• Season for the Reason


    Christmas is upon us!  The countdown has begun as consumers think in terms of shopping days.  Retailers started this year earlier than ever opening their doors so that people will open their wallets.  Black Friday was preceded by Dark Gray Thursday, breaking the ice on the spending frenzy with blockbuster deals beginning early Thanksgiving Day.

    If you listen closely amidst the hustle and bustle you can hear the soundtrack of the season all about you.  Along with ballads about Frosty and Rudolph you can hear songs using words like Christ and sin and salvation.  The gospel is in the air.

    People, ordinarily unconcerned with all things religious, will step through the door of a church.  Maybe to be part of the reindeer games the season holds, not wanting to be left out of the family fun of festivity.  Maybe driven by some primordial sense that religion belongs to the season and should be a token of their celebration.

    Whatever the case, the clamor of Christmas brings to the table the birth of Jesus to be the savior of sinners, a birth announcement for all who have sinned and fall short of the glory of God.  It provides us who are God’s appointed ambassadors of the gospel with an opportunity to give reason for the season.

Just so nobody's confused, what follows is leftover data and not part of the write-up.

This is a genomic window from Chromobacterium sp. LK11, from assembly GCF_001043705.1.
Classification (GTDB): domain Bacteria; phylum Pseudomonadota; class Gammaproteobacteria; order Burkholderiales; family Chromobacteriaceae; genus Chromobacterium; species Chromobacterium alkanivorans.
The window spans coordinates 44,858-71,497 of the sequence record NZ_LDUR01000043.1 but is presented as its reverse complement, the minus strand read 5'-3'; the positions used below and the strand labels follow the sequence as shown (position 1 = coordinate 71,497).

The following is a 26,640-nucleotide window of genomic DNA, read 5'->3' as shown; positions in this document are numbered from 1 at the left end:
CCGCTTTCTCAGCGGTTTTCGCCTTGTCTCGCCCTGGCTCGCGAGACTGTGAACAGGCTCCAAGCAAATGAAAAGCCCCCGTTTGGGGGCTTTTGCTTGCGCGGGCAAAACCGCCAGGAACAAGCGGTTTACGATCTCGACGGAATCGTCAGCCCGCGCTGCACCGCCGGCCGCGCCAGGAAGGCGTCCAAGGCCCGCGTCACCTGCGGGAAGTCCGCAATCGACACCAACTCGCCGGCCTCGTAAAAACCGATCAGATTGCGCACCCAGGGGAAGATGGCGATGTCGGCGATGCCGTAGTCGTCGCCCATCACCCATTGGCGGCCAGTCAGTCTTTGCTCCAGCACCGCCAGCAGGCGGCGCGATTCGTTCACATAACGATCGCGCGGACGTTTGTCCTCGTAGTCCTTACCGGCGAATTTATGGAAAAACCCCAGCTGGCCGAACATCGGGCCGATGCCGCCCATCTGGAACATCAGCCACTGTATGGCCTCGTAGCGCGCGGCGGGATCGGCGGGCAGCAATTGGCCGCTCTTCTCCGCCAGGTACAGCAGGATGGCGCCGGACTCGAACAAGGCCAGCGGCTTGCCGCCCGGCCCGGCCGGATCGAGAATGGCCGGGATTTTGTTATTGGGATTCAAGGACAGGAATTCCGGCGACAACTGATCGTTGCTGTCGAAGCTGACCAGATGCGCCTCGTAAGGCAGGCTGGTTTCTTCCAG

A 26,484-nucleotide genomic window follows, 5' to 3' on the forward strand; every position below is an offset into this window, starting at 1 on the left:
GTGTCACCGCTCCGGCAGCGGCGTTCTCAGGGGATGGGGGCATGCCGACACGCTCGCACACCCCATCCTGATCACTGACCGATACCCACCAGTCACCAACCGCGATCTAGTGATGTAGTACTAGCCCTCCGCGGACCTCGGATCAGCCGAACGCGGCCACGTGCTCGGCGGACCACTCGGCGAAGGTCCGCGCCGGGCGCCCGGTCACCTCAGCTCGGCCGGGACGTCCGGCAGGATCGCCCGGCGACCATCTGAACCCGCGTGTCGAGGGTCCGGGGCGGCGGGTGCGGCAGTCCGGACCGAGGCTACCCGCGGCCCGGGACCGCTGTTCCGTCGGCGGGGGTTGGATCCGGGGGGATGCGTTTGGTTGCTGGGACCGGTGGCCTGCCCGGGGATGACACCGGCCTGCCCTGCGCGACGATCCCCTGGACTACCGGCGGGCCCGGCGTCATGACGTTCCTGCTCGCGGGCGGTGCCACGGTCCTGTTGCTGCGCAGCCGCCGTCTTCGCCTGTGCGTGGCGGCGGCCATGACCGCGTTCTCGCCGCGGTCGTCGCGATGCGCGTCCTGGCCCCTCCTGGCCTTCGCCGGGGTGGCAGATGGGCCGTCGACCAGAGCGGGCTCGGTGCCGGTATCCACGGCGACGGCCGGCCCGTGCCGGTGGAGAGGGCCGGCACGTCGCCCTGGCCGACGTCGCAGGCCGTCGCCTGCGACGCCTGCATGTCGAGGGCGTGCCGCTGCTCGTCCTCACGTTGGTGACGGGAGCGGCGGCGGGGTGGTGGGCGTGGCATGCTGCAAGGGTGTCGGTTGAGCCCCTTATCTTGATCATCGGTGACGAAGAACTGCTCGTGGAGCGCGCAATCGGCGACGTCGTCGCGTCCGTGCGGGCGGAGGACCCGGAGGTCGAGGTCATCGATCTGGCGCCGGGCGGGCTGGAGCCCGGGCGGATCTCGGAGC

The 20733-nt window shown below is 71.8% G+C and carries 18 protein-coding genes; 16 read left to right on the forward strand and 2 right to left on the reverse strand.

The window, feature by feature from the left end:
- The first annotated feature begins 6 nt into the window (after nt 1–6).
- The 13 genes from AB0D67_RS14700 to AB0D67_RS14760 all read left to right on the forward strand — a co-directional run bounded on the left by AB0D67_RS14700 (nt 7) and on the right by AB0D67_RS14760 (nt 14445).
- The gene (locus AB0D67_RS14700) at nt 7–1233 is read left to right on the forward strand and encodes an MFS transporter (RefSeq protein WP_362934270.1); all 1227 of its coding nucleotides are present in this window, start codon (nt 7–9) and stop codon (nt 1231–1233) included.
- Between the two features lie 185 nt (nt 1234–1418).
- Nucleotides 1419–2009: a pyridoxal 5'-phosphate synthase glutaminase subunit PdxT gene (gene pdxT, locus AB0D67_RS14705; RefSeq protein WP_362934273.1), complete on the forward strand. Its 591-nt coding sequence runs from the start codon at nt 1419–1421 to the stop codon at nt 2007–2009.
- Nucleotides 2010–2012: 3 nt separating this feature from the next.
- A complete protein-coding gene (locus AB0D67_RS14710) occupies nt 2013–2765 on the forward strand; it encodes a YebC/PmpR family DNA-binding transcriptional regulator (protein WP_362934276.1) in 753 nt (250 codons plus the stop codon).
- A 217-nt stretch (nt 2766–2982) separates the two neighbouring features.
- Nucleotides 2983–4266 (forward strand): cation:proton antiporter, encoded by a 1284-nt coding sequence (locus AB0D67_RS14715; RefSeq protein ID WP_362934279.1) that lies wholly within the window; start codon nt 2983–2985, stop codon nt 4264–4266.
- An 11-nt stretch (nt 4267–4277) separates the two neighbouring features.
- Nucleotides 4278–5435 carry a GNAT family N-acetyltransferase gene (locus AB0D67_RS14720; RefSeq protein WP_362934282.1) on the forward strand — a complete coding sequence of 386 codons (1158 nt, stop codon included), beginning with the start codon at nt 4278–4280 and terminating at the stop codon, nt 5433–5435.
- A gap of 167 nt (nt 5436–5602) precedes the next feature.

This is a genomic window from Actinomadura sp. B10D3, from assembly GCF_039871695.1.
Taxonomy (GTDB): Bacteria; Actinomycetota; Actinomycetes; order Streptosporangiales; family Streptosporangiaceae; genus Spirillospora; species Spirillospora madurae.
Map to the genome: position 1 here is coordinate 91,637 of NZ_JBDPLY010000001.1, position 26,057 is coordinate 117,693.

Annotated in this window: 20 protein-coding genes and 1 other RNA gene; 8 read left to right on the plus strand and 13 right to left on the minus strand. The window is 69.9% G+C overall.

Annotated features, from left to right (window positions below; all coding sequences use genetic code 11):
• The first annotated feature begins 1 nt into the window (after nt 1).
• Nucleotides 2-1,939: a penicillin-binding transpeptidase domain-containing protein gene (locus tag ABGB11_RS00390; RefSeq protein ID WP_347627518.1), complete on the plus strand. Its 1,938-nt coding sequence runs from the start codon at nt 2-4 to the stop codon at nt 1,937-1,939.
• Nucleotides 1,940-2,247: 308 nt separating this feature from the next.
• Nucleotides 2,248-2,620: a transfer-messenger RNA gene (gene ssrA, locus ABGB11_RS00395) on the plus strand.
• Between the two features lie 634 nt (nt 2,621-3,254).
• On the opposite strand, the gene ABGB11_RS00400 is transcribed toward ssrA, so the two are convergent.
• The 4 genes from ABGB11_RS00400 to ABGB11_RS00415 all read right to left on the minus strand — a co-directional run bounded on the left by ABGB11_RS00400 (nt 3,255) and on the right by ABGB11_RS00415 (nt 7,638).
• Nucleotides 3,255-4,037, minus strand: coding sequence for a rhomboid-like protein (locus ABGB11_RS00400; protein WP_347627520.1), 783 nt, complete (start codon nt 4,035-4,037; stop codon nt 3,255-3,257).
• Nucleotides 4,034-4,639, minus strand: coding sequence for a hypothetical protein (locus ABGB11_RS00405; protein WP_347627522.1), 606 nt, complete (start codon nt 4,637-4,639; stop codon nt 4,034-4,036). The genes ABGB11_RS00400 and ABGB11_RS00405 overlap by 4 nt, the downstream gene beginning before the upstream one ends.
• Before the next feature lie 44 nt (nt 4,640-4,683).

We can call people’s attention to the message all around them that otherwise may just be white noise.  We can engage them in conversation for Christ, exploring their understanding of the incarnation and its relevance to them.

    Certainly, we want to keep Christ in the gospel as the reason for the season.  But we also want to avail ourselves of the season to speak with others about why the eternal Son of God became incarnate.  We want to use the season to give the reason for the hope that is in us.

    I commend to your use my booklet, God’s Good News, that puts Christmas in context.  The quote from the back cover sets the stage.

    “I bring you good news of great joy that will be for all the people.” So announced the angelic messenger to shepherds in the Judean countryside outside the town of Bethlehem. What sort of news could this be that speaks of such blessing? One New Testament writer describes the joy as “inexpressible and filled with glory.” God’s good news unfolds this message of the Bible, making clear its wonder and how that joy can become ours.

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